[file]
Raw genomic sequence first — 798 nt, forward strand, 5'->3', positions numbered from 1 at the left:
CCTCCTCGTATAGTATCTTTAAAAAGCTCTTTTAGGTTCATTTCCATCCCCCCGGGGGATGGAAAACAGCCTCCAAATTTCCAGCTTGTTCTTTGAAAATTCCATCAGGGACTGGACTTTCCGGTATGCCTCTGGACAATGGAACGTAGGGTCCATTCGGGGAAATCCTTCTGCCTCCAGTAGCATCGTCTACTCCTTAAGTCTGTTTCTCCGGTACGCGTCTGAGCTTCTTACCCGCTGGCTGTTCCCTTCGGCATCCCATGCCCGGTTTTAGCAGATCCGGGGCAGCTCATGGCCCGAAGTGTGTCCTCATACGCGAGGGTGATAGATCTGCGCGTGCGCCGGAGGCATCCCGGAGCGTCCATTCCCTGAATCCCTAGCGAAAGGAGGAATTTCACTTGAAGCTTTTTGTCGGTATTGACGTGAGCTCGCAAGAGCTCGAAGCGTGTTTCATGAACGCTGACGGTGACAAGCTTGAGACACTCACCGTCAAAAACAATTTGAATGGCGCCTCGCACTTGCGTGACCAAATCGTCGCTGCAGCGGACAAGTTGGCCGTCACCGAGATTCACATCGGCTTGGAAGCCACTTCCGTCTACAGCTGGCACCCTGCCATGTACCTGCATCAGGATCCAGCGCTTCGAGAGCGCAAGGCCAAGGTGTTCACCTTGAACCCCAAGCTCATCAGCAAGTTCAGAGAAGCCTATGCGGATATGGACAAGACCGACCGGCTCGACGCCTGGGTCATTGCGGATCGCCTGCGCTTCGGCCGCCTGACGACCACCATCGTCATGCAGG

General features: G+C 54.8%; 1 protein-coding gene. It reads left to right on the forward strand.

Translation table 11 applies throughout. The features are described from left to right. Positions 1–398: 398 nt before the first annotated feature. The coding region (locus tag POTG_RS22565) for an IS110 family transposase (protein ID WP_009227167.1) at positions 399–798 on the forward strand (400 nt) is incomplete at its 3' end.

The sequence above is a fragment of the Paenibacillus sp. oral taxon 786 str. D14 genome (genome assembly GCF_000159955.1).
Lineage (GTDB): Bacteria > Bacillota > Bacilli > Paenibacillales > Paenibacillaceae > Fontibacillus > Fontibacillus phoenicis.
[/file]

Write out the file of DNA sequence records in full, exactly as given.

Raw genomic sequence first — 798 nt, forward strand, 5'->3', positions numbered from 1 at the left:
CCTCCTCGTATAGTATCTTTAAAAAGCTCTTTTAGGTTCATTTCCATCCCCCCGGGGGATGGAAAACAGCCTCCAAATTTCCAGCTTGTTCTTTGAAAATTCCATCAGGGACTGGACTTTCCGGTATGCCTCTGGACAATGGAACGTAGGGTCCATTCGGGGAAATCCTTCTGCCTCCAGTAGCATCGTCTACTCCTTAAGTCTGTTTCTCCGGTACGCGTCTGAGCTTCTTACCCGCTGGCTGTTCCCTTCGGCATCCCATGCCCGGTTTTAGCAGATCCGGGGCAGCTCATGGCCCGAAGTGTGTCCTCATACGCGAGGGTGATAGATCTGCGCGTGCGCCGGAGGCATCCCGGAGCGTCCATTCCCTGAATCCCTAGCGAAAGGAGGAATTTCACTTGAAGCTTTTTGTCGGTATTGACGTGAGCTCGCAAGAGCTCGAAGCGTGTTTCATGAACGCTGACGGTGACAAGCTTGAGACACTCACCGTCAAAAACAATTTGAATGGCGCCTCGCACTTGCGTGACCAAATCGTCGCTGCAGCGGACAAGTTGGCCGTCACCGAGATTCACATCGGCTTGGAAGCCACTTCCGTCTACAGCTGGCACCCTGCCATGTACCTGCATCAGGATCCAGCGCTTCGAGAGCGCAAGGCCAAGGTGTTCACCTTGAACCCCAAGCTCATCAGCAAGTTCAGAGAAGCCTATGCGGATATGGACAAGACCGACCGGCTCGACGCCTGGGTCATTGCGGATCGCCTGCGCTTCGGCCGCCTGACGACCACCATCGTCATGCAGG

General features: G+C 54.8%; 1 protein-coding gene. It reads left to right on the forward strand.

Translation table 11 applies throughout. The features are described from left to right. Positions 1–398: 398 nt before the first annotated feature. The coding region (locus tag POTG_RS22565) for an IS110 family transposase (protein ID WP_009227167.1) at positions 399–798 on the forward strand (400 nt) is incomplete at its 3' end.

The sequence above is a fragment of the Paenibacillus sp. oral taxon 786 str. D14 genome (genome assembly GCF_000159955.1).
Lineage (GTDB): Bacteria > Bacillota > Bacilli > Paenibacillales > Paenibacillaceae > Fontibacillus > Fontibacillus phoenicis.